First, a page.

I was surprised to learn that students at the adjacent Montana Tech School sometimes used the Orphan Girl mine as their research and practice laboratory. The art of mining manually, without the technology we might use today is becoming lost. Engineering and science students travel into the mine shaft as part of their studies to learn more about the rocks and metals still buried in the mine’s untapped walls; to learn about testing for gases, engineering, explosives, and all sorts of mechanics and history — right next door to their school.
Visiting the World Museum of Mining
In addition to exploring the mine shaft and learning about mining history, visitors can wander through the 1890’s mining town, with 15 intact historic structures and approximately 35 buildings constructed from old materials.
Visitors can get a glimpse of what Butte might have been like back then. There was a saloon, a Chinese laundry, a brothel, a pharmacy, an optometrist’s, a bank. You can peek through the windows or walk into the shops of Hell Roarin’ Gulch. The buildings are fully stocked with thousands of period artifacts and you get the idea that Butte was a bustling city in the mining heyday.
Riches From Mining
Butte, Montana experienced a wealth of cosmopolitan living during its days of intensive copper mining. Butte’s bounty of copper just as electricity was becoming more advanced meant that Butte was one of the first cities to enjoy electricity.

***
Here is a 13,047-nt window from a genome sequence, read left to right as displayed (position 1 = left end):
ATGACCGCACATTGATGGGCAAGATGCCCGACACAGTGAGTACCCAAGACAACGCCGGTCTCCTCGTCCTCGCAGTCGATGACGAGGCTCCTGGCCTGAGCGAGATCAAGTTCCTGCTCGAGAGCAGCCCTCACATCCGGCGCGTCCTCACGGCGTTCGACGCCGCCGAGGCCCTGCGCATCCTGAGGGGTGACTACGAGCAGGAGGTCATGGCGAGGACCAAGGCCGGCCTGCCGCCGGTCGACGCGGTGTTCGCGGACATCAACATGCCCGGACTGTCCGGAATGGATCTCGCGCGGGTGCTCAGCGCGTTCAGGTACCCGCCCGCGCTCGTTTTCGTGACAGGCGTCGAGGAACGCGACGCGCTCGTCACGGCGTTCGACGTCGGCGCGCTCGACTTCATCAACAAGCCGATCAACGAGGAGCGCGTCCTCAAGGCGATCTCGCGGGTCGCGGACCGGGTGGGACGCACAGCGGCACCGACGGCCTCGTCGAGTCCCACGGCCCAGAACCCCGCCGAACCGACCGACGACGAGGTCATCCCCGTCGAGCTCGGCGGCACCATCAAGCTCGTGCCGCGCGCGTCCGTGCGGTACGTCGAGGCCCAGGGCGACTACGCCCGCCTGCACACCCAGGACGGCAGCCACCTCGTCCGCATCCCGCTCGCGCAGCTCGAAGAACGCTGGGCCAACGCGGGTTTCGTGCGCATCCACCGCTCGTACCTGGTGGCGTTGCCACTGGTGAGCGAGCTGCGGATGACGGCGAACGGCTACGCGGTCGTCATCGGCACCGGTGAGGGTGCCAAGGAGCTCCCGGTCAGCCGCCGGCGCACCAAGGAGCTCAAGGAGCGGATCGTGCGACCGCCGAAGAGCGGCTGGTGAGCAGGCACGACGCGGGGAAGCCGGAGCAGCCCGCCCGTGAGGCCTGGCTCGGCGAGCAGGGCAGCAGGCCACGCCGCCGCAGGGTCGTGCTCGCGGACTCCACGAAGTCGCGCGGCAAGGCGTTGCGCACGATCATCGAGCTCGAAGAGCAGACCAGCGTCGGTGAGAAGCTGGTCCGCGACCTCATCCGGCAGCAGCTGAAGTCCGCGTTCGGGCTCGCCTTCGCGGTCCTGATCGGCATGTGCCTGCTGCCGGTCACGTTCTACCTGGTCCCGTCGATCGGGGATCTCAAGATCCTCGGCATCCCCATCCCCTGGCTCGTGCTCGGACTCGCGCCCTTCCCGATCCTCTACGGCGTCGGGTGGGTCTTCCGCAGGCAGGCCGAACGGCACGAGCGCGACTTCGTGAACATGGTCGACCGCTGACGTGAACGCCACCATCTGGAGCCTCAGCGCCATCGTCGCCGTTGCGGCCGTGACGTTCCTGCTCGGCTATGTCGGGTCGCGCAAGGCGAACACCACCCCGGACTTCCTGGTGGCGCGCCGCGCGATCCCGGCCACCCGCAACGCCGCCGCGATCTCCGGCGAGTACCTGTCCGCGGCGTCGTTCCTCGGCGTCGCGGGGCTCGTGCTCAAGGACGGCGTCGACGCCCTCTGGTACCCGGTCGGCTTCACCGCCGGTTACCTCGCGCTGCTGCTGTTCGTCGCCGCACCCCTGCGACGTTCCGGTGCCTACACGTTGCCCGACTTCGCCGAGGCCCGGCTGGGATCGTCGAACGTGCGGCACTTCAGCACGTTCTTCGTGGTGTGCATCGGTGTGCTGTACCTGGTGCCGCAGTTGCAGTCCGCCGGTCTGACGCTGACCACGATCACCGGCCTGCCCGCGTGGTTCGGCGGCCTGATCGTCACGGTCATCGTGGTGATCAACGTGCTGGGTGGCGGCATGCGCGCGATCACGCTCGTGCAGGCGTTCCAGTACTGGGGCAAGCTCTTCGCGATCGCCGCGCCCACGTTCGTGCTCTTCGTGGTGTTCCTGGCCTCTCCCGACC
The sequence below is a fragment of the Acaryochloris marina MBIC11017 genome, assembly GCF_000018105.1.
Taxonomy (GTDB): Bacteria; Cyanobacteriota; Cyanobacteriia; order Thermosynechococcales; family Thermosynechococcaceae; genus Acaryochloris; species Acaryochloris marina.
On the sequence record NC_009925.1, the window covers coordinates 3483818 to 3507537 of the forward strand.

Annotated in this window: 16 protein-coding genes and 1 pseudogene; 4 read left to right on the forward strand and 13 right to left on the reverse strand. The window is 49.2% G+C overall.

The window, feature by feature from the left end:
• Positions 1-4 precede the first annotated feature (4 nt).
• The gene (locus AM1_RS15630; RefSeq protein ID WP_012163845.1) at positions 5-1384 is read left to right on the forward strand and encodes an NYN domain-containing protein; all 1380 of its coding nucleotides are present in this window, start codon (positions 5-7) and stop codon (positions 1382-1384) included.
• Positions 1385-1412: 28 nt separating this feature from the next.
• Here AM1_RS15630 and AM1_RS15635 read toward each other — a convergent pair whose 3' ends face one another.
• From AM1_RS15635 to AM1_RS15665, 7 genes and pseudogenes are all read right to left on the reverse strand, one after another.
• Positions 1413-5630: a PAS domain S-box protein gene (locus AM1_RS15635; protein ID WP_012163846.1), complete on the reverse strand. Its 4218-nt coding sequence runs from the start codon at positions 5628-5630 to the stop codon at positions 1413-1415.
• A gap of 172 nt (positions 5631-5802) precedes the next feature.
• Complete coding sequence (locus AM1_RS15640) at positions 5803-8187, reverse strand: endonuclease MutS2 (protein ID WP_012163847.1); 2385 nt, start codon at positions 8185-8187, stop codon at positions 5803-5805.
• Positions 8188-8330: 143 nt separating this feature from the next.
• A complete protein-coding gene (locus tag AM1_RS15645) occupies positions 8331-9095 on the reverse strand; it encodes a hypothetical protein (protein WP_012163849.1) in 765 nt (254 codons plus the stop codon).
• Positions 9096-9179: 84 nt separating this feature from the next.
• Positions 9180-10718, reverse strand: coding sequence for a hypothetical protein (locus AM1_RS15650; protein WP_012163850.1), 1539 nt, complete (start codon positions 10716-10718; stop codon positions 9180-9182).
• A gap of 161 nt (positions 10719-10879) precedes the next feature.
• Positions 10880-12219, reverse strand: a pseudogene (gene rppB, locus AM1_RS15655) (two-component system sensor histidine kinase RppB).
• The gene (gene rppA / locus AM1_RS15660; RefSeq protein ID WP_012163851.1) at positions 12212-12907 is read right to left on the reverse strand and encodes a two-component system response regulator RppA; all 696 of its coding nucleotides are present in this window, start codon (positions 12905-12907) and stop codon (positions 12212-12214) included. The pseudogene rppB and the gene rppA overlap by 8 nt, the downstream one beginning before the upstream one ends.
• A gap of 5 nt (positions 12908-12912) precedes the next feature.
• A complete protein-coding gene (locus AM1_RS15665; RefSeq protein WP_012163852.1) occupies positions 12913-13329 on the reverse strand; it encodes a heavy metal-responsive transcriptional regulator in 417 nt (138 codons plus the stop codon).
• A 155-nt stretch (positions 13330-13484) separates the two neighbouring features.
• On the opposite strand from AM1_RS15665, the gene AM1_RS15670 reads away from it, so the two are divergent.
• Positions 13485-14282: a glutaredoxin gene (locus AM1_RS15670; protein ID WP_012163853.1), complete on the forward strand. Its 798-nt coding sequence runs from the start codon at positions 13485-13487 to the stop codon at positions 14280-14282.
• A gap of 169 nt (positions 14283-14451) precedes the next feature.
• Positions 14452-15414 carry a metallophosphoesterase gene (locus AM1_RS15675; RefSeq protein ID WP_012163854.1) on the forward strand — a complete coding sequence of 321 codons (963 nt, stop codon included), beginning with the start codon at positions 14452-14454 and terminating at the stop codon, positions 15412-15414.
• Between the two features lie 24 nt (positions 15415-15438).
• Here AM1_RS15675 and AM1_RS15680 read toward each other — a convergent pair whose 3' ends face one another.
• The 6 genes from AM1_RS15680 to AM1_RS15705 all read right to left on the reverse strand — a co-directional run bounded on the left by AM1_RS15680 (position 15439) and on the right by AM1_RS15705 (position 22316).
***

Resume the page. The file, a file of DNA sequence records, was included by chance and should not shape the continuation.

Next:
In 1882, the first streets in Butte, Montana were lit with electricity. Shortly after that, electric cables were installed in the mining tunnels, making them well lit and a little bit safer place for miners to work.
Butte was a copper boomtown and visionaries such as William A. Clark became multi-millionaires investing in westward expansion. Clark built and owned a railroad to carry ore west, then realized he needed a depot for the steaming trains to stop and refuel. That small railroad town was Las Vegas.
Clark’s Copper King Mansion is still a stately landmark in the city and is open to the public as a bed & breakfast, or for scheduled tours throughout the day.
Butte’s history is entrenched with mining. Businesses boomed as copper was hauled out of the hundreds of mines beneath Montana’s “Richest Hill in the World.” Prospectors and Chinese immigrant laborers flocked to the town. Money flowed and wealth and precious metals mined in Butte were carried off by trains. You can see evidence of this mining town’s prosperity everywhere.
But you can also see the destruction it’s done to the land.
Butte was probably my favorite place to visit in Montana. I loved the history that’s still happening there. You can see the shadows of the old Butte stilling present in today’s Butte. History is accessible there. You can stay in one of the Copper King Mansion’s elegant bedrooms. You can climb down a mine shaft and see what thousands of men did every day. You can eat Chop Suey at the oldest restaurant in the U.S. Or you can just explore the streets and shops that capture the history there.
Has Butte piqued your interest?